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Method of setting lash in a cam phaser
8640334 Method of setting lash in a cam phaser
Patent Drawings:

Inventor: Vukovich, et al.
Date Issued: February 4, 2014
Application:
Filed:
Inventors:
Assignee:
Primary Examiner: Taousakis; Alexander P
Assistant Examiner: Holly; Lee
Attorney Or Agent: Quinn Law Group, PLLC
U.S. Class: 29/888.01; 123/90.15; 123/90.16; 123/90.17; 29/407.09
Field Of Search: ;29/23.51; ;29/407.09; ;29/888.01; ;123/90.12; ;123/90.15; ;123/90.17; ;123/90.31; ;123/90.33; ;123/90.34; ;123/90.37; ;464/1; ;464/2; ;464/160
International Class: B21K 3/00
U.S Patent Documents:
Foreign Patent Documents:
Other References: TH. Fischer, M. Sellnau, J. Pfeiffer, D. Gauthier, "Development and Optimization of Intermediate Lock Position Camshaft Phaser System"; SAEInternational, 2010-01-1192, Apr. 12, 2010. cited by applicant.









Abstract: A method of setting lash in a cam phaser includes rotating a stator having a lobe in a first direction so that the lobe contacts a motion limiter pin disposed within a first hole in a rotor, causing the compression of a spring until a motion limiter lock pin enters a groove on the motion limiter pin and contacts a wall at one end of the groove. The rotor is then rotated in conjunction with the stator in the first direction until a rotor locking pin that is disposed within a second hole in the rotor engages a lock pin seat on a cover at one end of the seat. The rotor is then held in place while rotating the stator in a second direction so that there is a gap between the wall at one end of the groove and the motion limiter locking pin.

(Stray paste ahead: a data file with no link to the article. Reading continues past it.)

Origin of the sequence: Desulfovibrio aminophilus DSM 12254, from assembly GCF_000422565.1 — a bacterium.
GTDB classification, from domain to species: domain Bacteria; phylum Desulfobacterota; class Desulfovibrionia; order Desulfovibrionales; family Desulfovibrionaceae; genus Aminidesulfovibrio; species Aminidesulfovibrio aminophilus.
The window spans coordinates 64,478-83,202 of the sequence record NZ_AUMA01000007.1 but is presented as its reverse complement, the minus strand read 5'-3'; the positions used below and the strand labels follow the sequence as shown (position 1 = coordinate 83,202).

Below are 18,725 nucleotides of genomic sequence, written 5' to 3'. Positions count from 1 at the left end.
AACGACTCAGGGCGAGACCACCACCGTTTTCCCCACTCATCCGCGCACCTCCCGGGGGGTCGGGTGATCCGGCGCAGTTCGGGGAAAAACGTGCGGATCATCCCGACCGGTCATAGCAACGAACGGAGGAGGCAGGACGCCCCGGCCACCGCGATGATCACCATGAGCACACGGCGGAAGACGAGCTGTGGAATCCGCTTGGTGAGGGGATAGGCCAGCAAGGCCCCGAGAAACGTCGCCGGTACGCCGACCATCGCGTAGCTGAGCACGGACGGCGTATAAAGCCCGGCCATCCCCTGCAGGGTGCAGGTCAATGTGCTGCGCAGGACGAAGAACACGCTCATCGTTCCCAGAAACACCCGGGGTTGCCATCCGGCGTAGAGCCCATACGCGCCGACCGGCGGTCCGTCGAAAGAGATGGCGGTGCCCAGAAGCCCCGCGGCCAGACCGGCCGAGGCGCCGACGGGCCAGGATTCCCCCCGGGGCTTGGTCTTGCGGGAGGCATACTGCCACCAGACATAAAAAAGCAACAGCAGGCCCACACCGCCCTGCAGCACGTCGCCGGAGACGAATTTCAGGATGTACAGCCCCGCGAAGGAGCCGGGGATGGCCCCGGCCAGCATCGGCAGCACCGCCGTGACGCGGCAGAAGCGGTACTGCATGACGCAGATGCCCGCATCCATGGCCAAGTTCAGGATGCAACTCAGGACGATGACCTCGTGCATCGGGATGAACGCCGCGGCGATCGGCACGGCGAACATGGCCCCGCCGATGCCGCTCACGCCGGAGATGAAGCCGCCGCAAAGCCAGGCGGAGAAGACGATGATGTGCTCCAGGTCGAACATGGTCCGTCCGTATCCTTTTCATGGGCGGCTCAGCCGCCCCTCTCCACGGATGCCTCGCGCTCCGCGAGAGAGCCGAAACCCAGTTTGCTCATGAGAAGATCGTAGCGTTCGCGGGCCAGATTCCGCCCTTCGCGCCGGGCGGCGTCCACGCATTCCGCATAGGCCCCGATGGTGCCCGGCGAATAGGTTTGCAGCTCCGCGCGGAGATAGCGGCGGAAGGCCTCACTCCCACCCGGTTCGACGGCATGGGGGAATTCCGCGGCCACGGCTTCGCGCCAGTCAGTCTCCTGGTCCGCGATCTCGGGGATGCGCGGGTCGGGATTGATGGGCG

Claim: The invention claimed is:

1. A method of setting lash in a cam phaser comprising: providing a cam phaser having a stator, a rotor, a cover, a rotor locking pin, and a motion limiter system; said stator having a first lobe and a second lobe; said rotor having a vane disposed between the first lobe and the second lobe; said rotor defining a first hole in the vane; said motion limiter system including a motion limiter pin having a wall atleast partially having a concavity therein and selectively movable within the first hole, a first spring biasing the motion limiter pin in the direction of the second lobe, a motion limiter locking pin being selectively movable into the concavity, asecond spring biasing the motion limiter locking pin toward the motion limiter pin; said cover comprising a seat for the rotor locking pin; and rotating the stator in a first direction relative to the rotor and the cover such that the motion limiterpin contacts the first lobe.

2. The method of claim 1, further comprising continuing to rotate the stator in the first direction such that the motion limiter pin moves relative to the rotor and compresses the first spring.

3. The method of claim 2, further comprising continuing to rotate the stator in the first direction such that the motion limiter locking pin enters the concavity and contacts the wall.

4. The method of claim 3, wherein the cover seat is characterized by a first end and a second end; and wherein the method further comprises continuing to rotate the stator in the first direction until the rotor locking pin contacts the firstend of the seat.

5. The method of claim 4, further comprising rotating the stator in a second direction opposite the first direction such that a gap having a predetermined size is between the motion limiter locking pin and the wall.

6. The method of claim 5, further comprising a third spring biasing the rotor locking pin toward the cover.

7. The method of claim 5, wherein a second hole is disposed in the rotor; and wherein the rotor locking pin is at least partially disposed within the second hole.

8. The method of claim 5, wherein contact between the motion limiter locking pin and the wall prevents movement of the motion limiter pin with respect to the rotor in at least one direction.

9. The method of claim 5, further comprising connecting the cover to the stator.
Description: TECHNICAL FIELD

This invention relates to systems for selectively locking cam phasers.

BACKGROUND